Thesis Title

Total Force Integration: The Role Of The National Guard And Reserve

Date of Graduation

Fall 2001

Degree

Master of Science in Defense and Strategic Studies

Department

Defense and Strategic Studies

Committee Chair

William Van Cleave

Subject Categories

Defense and Security Studies

Abstract

No longer faced with the imminent threat of Soviet and Warsaw Pact soldiers invading Western Europe, the nature of the United States military has changed dramatically in the last decade. New roles and missions, shrinking numbers, force unreadiness, and declining defense budgets are just some of the problems the military is facing in this post-Cold War era. In an effort to gain maximum effectiveness from minimal resources, the Pentagon has been relying increasingly on part-time soldiers of the National Guard and Reserve to help meet its many obligations throughout the world. Reservists now comprise more than half of all U.S. military personnel. This thesis analyzes the role the National Guard and Reserve in the Pentagon's Total Force structure. An examination of the National Guard and Reserve from colonial times through the Persian Gulf War leads into the major part of the thesis : a discussion, analysis, and assessment of the roles and missions for which National Guard and Reserve units are best suited, their current and planned use by the Pentagon, and the extent to which defense of the United States and U.S. interests abroad can be entrusted to part-time soldiers.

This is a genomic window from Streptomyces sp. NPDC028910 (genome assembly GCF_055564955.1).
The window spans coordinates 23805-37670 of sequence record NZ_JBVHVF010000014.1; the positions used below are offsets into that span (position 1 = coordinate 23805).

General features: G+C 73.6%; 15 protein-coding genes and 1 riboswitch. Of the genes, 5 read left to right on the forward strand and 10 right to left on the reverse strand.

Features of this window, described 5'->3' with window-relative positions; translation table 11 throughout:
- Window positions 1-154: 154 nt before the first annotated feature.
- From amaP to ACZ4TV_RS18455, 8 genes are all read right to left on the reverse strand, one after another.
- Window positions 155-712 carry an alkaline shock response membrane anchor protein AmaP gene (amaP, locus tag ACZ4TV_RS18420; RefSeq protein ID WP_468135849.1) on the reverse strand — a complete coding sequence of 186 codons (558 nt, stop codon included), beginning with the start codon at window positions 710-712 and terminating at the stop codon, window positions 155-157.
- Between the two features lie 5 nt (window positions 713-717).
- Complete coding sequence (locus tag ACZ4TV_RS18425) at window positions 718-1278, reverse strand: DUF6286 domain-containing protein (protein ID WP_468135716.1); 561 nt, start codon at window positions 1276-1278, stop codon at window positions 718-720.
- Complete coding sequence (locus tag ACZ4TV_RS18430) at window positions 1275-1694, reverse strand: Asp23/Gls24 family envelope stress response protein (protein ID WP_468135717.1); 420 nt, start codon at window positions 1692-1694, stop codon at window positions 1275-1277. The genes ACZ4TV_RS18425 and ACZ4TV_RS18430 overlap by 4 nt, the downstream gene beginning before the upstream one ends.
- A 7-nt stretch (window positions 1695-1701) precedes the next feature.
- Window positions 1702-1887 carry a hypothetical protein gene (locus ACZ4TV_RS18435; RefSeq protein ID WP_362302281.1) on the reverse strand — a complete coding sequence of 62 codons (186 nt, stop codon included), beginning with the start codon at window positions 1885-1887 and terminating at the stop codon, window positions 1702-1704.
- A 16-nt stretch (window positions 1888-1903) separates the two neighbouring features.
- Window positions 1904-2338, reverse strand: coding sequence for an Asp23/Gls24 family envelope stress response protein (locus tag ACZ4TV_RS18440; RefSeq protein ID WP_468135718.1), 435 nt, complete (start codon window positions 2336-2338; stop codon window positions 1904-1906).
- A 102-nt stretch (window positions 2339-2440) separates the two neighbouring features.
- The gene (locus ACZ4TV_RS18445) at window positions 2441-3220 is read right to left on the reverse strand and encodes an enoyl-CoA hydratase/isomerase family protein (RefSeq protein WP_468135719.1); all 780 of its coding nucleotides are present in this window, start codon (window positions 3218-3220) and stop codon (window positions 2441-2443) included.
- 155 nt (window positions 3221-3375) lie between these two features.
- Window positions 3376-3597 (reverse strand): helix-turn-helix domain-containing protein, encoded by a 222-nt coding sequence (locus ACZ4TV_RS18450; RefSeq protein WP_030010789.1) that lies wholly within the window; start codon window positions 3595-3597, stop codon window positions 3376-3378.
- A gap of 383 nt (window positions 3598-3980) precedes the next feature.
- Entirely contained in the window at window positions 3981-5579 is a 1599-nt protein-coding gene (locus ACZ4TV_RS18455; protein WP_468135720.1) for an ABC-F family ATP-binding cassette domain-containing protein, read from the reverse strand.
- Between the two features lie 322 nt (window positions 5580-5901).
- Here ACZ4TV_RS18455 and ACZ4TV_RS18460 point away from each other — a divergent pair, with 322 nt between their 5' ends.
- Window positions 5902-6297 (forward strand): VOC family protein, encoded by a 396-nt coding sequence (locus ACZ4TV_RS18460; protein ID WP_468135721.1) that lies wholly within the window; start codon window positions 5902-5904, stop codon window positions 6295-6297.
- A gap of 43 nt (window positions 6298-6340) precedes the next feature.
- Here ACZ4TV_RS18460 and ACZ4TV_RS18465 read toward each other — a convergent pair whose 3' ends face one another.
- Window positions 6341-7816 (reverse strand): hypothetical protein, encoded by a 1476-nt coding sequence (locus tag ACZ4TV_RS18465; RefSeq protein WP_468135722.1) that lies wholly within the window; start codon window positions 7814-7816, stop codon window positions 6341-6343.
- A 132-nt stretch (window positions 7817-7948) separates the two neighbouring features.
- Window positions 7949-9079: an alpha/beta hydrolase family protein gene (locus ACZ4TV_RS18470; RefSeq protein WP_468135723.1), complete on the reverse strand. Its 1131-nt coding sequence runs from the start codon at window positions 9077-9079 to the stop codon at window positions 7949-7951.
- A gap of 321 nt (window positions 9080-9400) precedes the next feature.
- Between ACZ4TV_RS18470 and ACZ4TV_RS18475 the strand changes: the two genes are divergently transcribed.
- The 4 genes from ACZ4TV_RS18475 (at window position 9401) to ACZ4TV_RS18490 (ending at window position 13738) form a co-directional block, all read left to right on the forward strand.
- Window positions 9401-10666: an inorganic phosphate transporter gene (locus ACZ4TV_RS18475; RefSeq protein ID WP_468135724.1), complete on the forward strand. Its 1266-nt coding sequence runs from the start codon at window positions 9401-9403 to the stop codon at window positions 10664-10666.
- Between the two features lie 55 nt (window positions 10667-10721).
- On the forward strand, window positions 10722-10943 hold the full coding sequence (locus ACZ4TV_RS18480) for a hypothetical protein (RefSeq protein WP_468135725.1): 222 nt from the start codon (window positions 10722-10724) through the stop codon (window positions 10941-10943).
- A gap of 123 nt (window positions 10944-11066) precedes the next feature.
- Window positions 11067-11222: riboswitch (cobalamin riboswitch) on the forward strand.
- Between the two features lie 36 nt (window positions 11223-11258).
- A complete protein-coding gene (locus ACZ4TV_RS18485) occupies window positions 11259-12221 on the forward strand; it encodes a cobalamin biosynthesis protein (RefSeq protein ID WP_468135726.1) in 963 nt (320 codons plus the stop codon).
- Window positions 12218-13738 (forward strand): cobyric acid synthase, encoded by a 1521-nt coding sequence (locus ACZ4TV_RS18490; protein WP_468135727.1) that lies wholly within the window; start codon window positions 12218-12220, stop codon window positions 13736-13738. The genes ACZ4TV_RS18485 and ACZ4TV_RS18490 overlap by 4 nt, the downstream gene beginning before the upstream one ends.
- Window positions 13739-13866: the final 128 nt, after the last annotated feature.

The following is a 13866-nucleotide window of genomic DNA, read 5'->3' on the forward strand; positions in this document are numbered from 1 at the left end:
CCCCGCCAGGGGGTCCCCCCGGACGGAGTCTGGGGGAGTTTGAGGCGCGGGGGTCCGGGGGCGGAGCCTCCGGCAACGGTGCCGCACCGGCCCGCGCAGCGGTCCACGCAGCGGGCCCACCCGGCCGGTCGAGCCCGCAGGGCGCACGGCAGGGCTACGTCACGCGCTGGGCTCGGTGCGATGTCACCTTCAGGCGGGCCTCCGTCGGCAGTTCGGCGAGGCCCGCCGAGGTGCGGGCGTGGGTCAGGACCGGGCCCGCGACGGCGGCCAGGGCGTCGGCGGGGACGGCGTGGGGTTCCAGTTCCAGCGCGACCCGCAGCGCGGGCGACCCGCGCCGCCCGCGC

Copyright

© Jeffery Johnson

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